Solon: Inquiry on De Lima-Dayan affair ‘of national interest’
MANILA — The party-list congressman who asked former driver and bodyguard Ronnie Dayan when his affair with Senator Leila de Lima “climaxed,” defended his line of questioning as being “of national interest.”
1-Ang Edukasyon Rep. Salvador Belaro, Jr., took to the floor on Monday and delivered a privilege speech that lambasted online sites, including Rappler, for articles that highlighted supposedly salacious questions raised during the hearing last Thursday.
“To our detractors, let me say this. You have a perverted sense of nationalism as our questions are not nonsense, but are in fact questions of national interest,” Belaro said.
“I believe a congressional investigation is in order to prevent these online sites from peddling opinions which only suit their interest.”
Belaro said the interpellation, aired live on national television, was meant to prove the nature of De Lima’s relationship with Dayan and “how such relationship was used or not used in the Bilibid drug trade.”
“By way of analogy, in a prosecution for rape or seduction, it is an absolute necessity to ask questions that would establish or demolish the factual basis of such crime,” he said.
He added that even if De Lima already admitted to having a relationship with Dayan in a television interview aired Nov. 14, “we cannot take those admissions at face value.”
He said that he wanted to know if Dayan would be the type of person who could overpower De Lima, if it was the other way around, or if there was simply no connection to the drug trade.
He even compared the notion of Dayan’s alleged influence over De Lima to the controversy in South Korea that led to calls for President Park Geun-hye to resign over an adviser’s interference in government affairs.
Belaro said “there is absolutely nothing wrong” with the way the House committee on justice participated in the questioning of Dayan.
“Yes, the language used by many members of Congress who participated in the questioning of Dayan may have been colorful, but that is called for by the situation, not only because the witness himself displayed a penchant for such colorful language such as ‘sinasalat (caressing)’ and ‘walang basagan ng trip (don’t mind another person’s trip)’ but also because the subject matter of the inquiry is itself very delicate in nature,” he said.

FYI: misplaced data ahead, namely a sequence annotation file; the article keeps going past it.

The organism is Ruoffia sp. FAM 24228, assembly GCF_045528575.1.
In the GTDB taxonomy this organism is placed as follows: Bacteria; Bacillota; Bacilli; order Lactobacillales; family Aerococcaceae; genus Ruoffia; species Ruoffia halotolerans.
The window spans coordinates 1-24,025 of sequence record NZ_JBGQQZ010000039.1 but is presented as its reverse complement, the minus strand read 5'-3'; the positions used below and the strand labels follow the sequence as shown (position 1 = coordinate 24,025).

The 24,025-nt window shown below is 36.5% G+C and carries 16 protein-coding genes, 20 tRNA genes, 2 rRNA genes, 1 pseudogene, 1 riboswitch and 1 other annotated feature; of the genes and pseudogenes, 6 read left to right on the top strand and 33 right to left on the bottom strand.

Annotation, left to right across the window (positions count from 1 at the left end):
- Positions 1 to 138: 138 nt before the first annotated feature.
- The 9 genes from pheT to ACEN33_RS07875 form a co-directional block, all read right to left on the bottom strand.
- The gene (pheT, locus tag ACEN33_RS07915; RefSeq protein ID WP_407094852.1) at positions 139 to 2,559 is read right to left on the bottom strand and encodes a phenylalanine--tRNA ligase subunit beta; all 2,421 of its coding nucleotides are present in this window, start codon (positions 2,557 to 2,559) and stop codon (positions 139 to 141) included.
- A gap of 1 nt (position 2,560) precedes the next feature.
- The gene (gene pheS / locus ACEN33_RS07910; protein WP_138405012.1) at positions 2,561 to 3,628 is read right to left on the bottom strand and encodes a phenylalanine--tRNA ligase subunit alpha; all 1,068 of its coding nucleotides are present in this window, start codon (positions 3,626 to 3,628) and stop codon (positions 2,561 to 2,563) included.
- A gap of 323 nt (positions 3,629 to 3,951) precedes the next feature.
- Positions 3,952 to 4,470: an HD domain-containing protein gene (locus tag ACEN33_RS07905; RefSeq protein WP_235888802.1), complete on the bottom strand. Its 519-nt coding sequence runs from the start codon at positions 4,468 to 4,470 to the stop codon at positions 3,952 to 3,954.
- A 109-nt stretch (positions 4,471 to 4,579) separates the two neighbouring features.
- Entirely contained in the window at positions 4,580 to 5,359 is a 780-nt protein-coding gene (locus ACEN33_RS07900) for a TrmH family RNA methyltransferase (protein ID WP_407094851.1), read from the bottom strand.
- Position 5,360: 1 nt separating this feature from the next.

Belaro also questioned why critics considered it as “disrespect” for De Lima, but not for Dayan.
“Let it be put in record that it is never our intention to disrespect Senator De Lima who is a co-equal member of the legislature. The person whom we cross-examined was not Senator De Lima but Ronnie Dayan,” he said.
“It is a continuing source of amazement for this representation why nobody even complained that the rights of Dayan was ever violated but only that of Senator De Lima who was not even the witness during our investigation.”
Blaming Rappler for triggering a spate of online articles criticizing the lawmakers’ behavior, Belaro described its “selective presentation of the questions I raised.” He said his use of the word “climax” was not meant to be sexual.
He also took exception to Rappler’s “slanted presentation that we encourage sexism [and] disrespect for women.” Focusing on the lawmakers’ purported gender insensitivity was akin to “severely missing the forest for the trees,” he said.
He took even more potshots at “some online sites” that would accept only comments that “suit their agenda.”
He also complained about sites that have “mood meters,” presumably a reference to Rappler.
“If you try to post any of your reaction, it remains unchanged,” he said. SFM
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